Thousands drive by it every day and over the years we have watched it proudly stand as vanguard at one of the busiest highway interchanges in southern British Columbia.
As noted in this paper last week, and in a couple of stories over the past couple of years, the once majestic Kittson house is dangerously close to becoming a pile of rubble.
Built in 1907, this fine heritage farmhouse was home to a pioneering farm family in the early 1900s. The family grew hay, raised livestock and ran a small dairy operation.
When you drive by it today, it is truly a study in contrast when you consider the innovations in farming techniques that have evolved over the years.
Sunny Bay Greenhouses, the new owners of the land, operate a successful and sustainable greenhouse operation on the same homestead land. The large yellow house framed on a background of glass from Sunny Bay's operations instantly gives cause to reflect on the importance of farming in Delta, whether from field or greenhouse.
Greenhouse production in B.C. accounts for 23 per cent of Canada's greenhouse sales. Some $240 million is generated from greenhouse grown vegetables in B.C., which is $40 million more than is grown from field crops.
Greenhouses in Delta occupy about 400 acres or about two per cent of our ALR lands (Ministry of Agriculture). These highly efficient operations are expensive to build but produce more revenue and food per square foot than any other farming technique.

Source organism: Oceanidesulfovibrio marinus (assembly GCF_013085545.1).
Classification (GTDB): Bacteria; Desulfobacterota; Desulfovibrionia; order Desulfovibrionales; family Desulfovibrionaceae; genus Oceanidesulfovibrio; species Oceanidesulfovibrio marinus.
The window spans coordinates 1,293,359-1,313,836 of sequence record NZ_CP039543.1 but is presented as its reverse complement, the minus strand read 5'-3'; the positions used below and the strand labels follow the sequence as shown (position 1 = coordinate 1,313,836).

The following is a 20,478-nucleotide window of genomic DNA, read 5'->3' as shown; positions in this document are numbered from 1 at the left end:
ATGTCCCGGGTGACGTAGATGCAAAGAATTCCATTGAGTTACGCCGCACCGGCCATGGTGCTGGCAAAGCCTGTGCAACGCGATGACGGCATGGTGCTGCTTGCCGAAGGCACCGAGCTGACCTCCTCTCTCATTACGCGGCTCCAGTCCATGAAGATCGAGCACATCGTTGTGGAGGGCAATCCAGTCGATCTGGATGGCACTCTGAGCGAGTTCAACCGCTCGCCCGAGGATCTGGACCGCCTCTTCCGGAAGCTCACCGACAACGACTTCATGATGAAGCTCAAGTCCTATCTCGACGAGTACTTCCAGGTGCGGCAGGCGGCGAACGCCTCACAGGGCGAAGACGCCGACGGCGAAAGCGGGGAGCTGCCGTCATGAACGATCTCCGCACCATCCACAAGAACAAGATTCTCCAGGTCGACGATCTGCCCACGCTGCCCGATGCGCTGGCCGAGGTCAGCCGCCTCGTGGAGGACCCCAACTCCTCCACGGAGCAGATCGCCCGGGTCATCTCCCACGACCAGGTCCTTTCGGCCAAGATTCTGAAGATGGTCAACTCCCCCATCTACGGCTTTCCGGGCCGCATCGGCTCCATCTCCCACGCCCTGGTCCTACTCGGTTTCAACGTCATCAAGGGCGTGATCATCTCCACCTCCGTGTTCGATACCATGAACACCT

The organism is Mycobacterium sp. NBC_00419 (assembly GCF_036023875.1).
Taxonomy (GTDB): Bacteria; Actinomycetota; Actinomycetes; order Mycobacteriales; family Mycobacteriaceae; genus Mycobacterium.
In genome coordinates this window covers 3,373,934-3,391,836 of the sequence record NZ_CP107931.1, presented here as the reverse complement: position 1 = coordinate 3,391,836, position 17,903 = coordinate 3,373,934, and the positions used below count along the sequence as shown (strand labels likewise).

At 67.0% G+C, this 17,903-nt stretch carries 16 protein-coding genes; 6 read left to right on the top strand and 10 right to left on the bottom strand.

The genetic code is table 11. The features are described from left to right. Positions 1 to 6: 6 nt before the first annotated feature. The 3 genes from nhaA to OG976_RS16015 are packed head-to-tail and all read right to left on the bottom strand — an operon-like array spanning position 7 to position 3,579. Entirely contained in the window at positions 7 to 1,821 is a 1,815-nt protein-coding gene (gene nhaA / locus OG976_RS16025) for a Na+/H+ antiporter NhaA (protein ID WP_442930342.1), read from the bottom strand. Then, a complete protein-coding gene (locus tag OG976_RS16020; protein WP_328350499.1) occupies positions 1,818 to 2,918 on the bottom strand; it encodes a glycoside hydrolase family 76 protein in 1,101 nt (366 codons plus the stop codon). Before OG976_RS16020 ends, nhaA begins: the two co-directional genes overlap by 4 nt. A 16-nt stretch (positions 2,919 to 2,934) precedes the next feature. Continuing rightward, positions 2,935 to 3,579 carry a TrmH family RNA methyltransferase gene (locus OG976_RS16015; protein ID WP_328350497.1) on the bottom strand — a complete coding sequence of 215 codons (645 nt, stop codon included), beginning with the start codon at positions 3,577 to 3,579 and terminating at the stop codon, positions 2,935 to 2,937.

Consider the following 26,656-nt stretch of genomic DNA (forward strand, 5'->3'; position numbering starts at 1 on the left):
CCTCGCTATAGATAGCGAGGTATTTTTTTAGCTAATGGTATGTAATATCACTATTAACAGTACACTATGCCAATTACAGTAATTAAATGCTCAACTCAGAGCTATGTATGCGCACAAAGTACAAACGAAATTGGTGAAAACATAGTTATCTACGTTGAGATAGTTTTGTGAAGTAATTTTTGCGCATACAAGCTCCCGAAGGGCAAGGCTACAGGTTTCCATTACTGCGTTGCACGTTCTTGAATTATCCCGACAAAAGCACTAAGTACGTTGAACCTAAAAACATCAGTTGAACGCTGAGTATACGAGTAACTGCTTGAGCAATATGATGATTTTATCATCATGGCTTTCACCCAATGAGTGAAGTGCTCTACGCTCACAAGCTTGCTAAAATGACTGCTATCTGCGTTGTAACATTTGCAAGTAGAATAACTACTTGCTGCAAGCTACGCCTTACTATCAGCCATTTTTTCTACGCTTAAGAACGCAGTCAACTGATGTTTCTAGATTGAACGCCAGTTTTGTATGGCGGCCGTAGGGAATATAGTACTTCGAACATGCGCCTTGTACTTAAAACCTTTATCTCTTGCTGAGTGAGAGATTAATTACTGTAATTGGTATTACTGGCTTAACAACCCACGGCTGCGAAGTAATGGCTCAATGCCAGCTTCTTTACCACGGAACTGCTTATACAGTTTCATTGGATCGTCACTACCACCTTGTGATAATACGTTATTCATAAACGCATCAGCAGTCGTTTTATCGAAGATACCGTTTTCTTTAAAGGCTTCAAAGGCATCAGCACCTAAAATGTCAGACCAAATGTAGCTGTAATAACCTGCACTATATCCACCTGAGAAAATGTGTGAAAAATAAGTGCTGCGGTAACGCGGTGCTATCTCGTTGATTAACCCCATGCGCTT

In Delta, these agricultural paradoxes and contrasts are all around us. When you drive through South Delta in particular you can see heritage buildings sitting beside greenhouses and modern outbuildings all over the place.
It is important that we understand our farming heritage in Delta and elsewhere and it is equally important that youngsters and future generations comprehend what farming is so that a better appreciation of food and the food economy can be realized.
The Corporation of Delta's Heritage Advisory Committee has been looking at ways to save the Kittson house from becoming a pile of scrap. It has been diligent in attempting to save this important piece of our local history.
The owners of Sunny Bay have thankfully been very patient while a new home for the building is found. They can't wait for much longer though as they need to use the Kittson footprint for their business.
I think this fine piece of architecture would make a suitable interpretive centre for the greenhouse association and for farming in general. It could also be used as an educational facility.
I am hoping the community can rally around the Kittson house and offer its support of the Heritage Advisory Committee to come up with ideas and the money needed to save the building.
Perhaps a combination of community, corporate and government support can work together right away to save this home and keep it is a reminder of our past so that we can prepare for the future.
A Google search for Kittson house will give you plenty of links to photos and other information.